I spend a great deal of time in my study. Many a time I sit there wishing I was in the garden instead of being tied to my screen, metaphorically speaking. However, when I get a whole day in the garden the weather sometimes lets me down. A few days ago, it lashed down for hours on end. I was picking leaves off my borders and cutting the foliage off my hellebores. Every bit of my clothing got soaked – and I do mean everything. For the first time ever, I found myself wishing that I was inside my warm study instead. That’s November for you! It’s the gloomiest month of all, full of tedious jobs like leaf picking.
The worst thing is, the unseasonably warm weather we’ve enjoyed (or not enjoyed) this year is working against us. The areas I weeded in October need doing again, because another crop of weeds have come up smiling, or should that be smirking! The leaves are just as annoying. Some of them are still glued to the branches, like Donald Trump’s hair in a gale. As I gaze upwards, through the torrential rain, I can see plenty of beech leaves fluttering above my cottage. Once upon a time, every leaf fell before the middle of November and that was it – over. This year’s leaf tidying will probably go on through December. Not a happy thought.
Some gardeners leave their leaves in situ but, if they stay on the ground here, tiny slugs tend to nibble my prized snowdrops and trilliums. So on I go, bent double or on my knees, picking or raking up leaves. Then I’m faced with the problem of where to put them! I have a wire bin for my leaves, but it’s still full of last year’s leaves. I can’t apply the leaf litter from that bin until I’ve collected this year’s leaves, so I’m having to resort to white builder’s bags, the sort aggregate comes in. They aren’t exactly beautiful to look at! I need two leaf bins, not one, I tell the Best Beloved. The usual pensive silence follows.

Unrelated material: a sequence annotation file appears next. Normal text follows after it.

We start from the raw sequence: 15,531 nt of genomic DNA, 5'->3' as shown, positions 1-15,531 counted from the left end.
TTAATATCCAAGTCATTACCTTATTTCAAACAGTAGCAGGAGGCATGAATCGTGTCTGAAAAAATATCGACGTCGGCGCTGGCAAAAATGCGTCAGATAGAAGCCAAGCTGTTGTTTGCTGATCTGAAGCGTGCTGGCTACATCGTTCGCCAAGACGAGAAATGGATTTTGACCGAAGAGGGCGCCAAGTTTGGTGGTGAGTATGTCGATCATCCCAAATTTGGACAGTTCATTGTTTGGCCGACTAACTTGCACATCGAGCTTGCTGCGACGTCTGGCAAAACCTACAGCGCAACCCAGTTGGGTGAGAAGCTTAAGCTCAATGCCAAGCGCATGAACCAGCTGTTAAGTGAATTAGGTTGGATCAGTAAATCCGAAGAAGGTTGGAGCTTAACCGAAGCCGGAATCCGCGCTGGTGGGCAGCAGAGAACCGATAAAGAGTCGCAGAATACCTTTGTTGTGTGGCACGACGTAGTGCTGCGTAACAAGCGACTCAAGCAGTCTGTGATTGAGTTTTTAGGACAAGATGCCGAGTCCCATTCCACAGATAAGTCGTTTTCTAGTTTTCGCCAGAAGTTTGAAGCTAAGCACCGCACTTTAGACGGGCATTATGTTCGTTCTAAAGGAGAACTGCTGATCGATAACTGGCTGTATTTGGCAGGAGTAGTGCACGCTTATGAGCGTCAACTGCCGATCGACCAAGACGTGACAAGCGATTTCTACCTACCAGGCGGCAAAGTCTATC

For the record, my collecting tool of choice is the silent rubber rake (from Bulldog Tools). Used lightly, it doesn’t damage plants as you rake through them, although certain delicate plants, such as Cyclamen coum, do need tidying with fingers if the buds are to be preserved. I don’t own, nor ever would, one of those ear-shattering leaf vacs. They should go in Room 101, along with those hedgehog and frog destroyers known as strimmers! Sadly, my neighbours love them!
Why do I bother to collect my leaves at all? Well, after a year or so, those damp soggy leaves turn into wonderful leafmould, the gardener’s equivalent of black gold. You can use this magic mix for seed sowing, mixed with equal parts of sharp sand. I prefer to add mine to the garden. It’s nowhere near enough to cover all of it sadly, so it goes round my prized hellebores, trilliums, erythroniums and hepaticas. It acts as a gentle feed and mulch. It looks good. And it is good. Although I do have to sieve out the beech nuts before I top dress the soil. Notice the word round though. Don’t mulch over the crowns of your plants: they really resent it. Some of them even die!
Some gardeners shred their leaves with the lawnmower and then compost them, because they rot down quicker. I’ve tried this, but most of my leaves come off beech trees and they resist the blades of the mower and emerge unscathed, flying into the air. Then I’m faced with collecting the blighters for the second time. I’m beginning to sound like British Rail, the wrong sort of leaves and all that. Perhaps I should start a grumpy garden blog. Oh, someone’s already got that covered. Perhaps, a grumpy woman’s blog then?